Former IMF CEO Dominque Strauss-Kahn was released on bail after paying a million dollars. Who pays the deposit, what happens to the money and Strauss-Kahn gets it back if he turns out to be innocent, Karen Wolsing-van Dartel and Miep Meijs from Nijmegen wonder.
A deposit is a sum of money that a suspect – or a third party – transfers to an account of the Public Prosecution Service. The court then releases the suspect from pre-trial detention on the basis of a number of conditions, for example, that he must surrender his passport or may not leave his place of residence. If the suspect adheres to these conditions until the hearing, he will get his money back. Including interest.
“A bail is an extra incentive for the suspect to adhere to the conditions,” says Ruben Houweling of Erasmus University Rotterdam. He obtained his PhD on the history of financial guarantees in the Netherlands. Guarantees already existed here in the 14th century, but the principle was only included in the Code of Criminal Procedure (the book of procedural rules for criminal law) in 1926 under the name ‘guarantee’.
“A suspect is innocent as long as he is not convicted, so a judge will always see if the pre-trial detention can be suspended. A bail fits in with that. ”The deposit system is established in the US, but it is not common in the Netherlands. “For fear of class justice. Strauss-Kahn can put one million dollars on the table, but that doesn’t work. Then soon comes the conclusion that the rich walk around freely and the poor are trapped. I therefore believe that deposits must be in accordance with their means. “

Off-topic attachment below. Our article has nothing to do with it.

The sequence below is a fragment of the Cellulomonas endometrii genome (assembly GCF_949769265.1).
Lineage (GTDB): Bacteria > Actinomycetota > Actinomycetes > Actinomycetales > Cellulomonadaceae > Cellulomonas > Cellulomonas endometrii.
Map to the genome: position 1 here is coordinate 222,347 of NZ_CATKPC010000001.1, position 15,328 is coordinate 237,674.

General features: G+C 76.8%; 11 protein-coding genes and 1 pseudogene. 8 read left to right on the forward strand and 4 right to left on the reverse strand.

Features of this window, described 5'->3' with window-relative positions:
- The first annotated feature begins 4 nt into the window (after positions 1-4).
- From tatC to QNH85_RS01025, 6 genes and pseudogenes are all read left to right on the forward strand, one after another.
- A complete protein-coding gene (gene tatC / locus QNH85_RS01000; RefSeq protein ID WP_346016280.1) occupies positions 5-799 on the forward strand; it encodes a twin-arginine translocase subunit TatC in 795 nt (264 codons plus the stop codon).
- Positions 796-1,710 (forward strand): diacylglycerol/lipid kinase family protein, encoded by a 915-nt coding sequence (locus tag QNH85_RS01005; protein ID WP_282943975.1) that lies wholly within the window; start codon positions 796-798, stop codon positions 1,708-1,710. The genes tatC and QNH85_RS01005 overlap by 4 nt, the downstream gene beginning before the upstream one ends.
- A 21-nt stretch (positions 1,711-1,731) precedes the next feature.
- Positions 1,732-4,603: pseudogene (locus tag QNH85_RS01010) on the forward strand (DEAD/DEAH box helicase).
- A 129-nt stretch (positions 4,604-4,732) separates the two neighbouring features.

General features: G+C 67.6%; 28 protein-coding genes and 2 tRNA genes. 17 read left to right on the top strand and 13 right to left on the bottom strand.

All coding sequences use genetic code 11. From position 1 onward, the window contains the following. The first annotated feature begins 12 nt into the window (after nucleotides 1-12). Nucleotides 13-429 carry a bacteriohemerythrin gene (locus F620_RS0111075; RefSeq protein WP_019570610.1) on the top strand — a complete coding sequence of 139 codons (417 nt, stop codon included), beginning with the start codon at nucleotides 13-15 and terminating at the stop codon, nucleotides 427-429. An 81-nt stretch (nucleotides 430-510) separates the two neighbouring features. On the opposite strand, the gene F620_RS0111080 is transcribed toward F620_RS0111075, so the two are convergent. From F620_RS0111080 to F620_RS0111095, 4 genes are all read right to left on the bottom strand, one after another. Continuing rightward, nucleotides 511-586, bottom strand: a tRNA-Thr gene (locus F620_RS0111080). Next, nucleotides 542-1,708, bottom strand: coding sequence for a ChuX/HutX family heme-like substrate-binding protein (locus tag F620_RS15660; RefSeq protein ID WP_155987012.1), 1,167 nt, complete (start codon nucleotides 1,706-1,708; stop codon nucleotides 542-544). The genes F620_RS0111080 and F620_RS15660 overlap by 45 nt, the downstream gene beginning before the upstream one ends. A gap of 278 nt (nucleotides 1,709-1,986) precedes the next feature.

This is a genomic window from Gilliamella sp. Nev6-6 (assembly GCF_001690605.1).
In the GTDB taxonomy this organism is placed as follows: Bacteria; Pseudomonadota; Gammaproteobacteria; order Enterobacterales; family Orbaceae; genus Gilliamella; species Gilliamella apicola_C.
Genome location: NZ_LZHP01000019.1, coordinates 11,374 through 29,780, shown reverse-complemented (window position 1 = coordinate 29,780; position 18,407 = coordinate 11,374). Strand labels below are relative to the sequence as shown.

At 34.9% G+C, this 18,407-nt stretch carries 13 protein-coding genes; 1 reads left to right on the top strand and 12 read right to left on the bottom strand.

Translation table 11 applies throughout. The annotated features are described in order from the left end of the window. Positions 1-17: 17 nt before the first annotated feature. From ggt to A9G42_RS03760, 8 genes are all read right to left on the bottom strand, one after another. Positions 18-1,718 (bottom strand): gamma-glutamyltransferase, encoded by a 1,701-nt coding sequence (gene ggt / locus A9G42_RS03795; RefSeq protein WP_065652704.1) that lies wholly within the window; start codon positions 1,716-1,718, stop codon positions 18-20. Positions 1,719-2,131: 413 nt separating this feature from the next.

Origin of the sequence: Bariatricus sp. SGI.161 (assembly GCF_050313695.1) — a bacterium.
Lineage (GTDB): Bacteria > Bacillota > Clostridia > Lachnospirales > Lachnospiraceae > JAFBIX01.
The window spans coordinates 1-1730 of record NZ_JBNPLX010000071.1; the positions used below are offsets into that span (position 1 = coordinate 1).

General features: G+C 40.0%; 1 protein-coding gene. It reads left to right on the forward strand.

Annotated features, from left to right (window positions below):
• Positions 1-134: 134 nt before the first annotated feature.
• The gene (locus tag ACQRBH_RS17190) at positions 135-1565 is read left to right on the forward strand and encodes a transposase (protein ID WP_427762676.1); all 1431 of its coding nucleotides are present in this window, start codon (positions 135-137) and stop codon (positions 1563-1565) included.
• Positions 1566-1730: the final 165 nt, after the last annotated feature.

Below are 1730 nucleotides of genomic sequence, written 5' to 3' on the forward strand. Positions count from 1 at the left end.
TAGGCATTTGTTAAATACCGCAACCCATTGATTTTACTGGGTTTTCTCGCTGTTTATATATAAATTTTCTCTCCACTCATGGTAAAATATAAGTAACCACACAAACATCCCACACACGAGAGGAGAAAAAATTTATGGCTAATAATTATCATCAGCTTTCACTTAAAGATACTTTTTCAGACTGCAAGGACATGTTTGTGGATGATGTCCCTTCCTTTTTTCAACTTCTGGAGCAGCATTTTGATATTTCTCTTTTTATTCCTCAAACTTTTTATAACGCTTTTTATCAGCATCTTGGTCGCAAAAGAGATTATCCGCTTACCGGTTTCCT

Can the deposit also be used for other purposes?
Houweling: “Not in the Netherlands, the money is waiting there to be paid back. But in some US states, the guarantor is used to pay compensation to the victim or the costs of investigation and prosecution. “
And if the suspect does not comply with the conditions set? Then the money goes into the state treasury, with the general means.